The Unix command-line shell is a very powerful, highly customizable environment. So it's supposed to help you be more productive, right? But not with a drab command prompt that never changes:
This prompt is set by the bash environment variable
PS1, usually specified in one of your login scripts (
~/.bashrc to be more precise. See this document on what these are and why they matter). There's a weird syntax here, but with Google, Stack Overflow, and O'Reilly's Learning the Bash Shell, there's plenty of explanation. So let's present one customization to make this always visible line a productive tool that shines!
Show Me Where I Am!
You can see that with the default prompt, we're presented with the current user and the hostname. But it would be infinitely more helpful to have bash tell me what the current directory is. Execute the following commands at your Unix prompt:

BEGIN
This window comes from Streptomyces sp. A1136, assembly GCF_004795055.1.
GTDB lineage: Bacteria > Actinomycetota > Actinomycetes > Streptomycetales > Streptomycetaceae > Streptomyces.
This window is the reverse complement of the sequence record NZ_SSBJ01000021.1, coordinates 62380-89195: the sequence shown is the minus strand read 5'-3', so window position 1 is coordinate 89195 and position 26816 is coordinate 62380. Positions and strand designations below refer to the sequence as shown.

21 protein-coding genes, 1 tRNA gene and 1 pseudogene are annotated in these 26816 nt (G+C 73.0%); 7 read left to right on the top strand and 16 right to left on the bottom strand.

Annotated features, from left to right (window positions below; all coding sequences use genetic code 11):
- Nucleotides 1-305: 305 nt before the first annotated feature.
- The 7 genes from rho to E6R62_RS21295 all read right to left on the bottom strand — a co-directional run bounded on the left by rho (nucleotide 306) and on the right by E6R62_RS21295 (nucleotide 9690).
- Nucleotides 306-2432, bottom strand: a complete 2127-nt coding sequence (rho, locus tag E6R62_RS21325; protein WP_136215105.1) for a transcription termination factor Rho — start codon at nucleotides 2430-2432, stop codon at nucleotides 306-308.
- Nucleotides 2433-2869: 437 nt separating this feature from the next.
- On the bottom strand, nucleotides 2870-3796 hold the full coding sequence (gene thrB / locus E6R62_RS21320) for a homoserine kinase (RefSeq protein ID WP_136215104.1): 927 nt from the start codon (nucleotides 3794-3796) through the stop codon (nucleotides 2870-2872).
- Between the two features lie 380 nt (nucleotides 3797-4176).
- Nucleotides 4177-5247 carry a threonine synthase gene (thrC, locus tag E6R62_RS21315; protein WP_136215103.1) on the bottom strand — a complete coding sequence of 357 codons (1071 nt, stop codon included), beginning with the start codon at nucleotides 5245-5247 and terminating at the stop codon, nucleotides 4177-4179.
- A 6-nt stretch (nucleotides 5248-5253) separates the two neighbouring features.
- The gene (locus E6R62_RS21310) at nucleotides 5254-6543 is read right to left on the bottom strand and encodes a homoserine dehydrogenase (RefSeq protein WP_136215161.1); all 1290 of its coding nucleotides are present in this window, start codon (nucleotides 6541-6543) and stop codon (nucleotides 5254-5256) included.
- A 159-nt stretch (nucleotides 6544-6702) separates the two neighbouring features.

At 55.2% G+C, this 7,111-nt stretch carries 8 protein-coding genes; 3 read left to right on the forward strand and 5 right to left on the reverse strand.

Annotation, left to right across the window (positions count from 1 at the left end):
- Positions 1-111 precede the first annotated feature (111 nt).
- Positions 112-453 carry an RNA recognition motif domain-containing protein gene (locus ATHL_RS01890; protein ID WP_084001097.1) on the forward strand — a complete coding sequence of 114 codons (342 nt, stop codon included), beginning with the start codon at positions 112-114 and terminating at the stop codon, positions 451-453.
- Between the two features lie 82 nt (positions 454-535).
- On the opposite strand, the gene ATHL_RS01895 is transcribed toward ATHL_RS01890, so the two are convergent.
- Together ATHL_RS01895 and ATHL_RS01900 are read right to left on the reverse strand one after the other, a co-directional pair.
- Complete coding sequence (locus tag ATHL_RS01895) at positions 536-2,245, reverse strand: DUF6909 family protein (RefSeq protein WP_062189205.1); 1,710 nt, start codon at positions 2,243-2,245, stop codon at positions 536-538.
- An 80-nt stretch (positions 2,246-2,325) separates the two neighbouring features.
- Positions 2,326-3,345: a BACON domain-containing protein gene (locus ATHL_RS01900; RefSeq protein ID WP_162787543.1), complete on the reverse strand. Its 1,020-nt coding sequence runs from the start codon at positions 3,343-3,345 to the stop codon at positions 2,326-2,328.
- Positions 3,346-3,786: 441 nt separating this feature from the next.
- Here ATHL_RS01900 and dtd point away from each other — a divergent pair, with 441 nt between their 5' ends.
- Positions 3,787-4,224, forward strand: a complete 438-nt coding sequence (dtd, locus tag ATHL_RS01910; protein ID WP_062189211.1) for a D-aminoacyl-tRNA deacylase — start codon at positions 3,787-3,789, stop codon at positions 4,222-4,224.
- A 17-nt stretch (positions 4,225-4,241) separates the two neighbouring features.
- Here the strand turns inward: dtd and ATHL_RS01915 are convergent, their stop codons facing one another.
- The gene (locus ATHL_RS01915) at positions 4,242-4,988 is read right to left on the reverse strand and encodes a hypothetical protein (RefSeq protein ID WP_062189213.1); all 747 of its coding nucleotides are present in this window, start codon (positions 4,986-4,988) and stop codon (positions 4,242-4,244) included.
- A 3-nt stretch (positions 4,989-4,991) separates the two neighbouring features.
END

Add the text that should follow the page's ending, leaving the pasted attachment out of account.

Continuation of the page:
export PS1='[\u@\h \W]\$ '
echo "export PS1='[\u@\h \W]\$ ' " >> ~/.bashrc
After this your login prompt will appear as
[jharvard@researchgrid currentdir] $
currentdir is the folder name that you are currently working in.
There are other customizations out there. The sky and your imagination are the limit!